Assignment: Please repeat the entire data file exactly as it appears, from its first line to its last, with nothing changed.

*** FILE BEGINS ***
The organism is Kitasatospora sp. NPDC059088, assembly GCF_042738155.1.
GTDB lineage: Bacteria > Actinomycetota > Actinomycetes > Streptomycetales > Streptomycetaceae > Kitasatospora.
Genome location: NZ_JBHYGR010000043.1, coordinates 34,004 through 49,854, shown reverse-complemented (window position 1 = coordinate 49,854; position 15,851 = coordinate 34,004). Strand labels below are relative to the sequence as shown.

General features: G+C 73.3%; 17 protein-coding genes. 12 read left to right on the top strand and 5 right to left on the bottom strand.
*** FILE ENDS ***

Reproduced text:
The organism is Kitasatospora sp. NPDC059088, assembly GCF_042738155.1.
GTDB lineage: Bacteria > Actinomycetota > Actinomycetes > Streptomycetales > Streptomycetaceae > Kitasatospora.
Genome location: NZ_JBHYGR010000043.1, coordinates 34,004 through 49,854, shown reverse-complemented (window position 1 = coordinate 49,854; position 15,851 = coordinate 34,004). Strand labels below are relative to the sequence as shown.

General features: G+C 73.3%; 17 protein-coding genes. 12 read left to right on the top strand and 5 right to left on the bottom strand.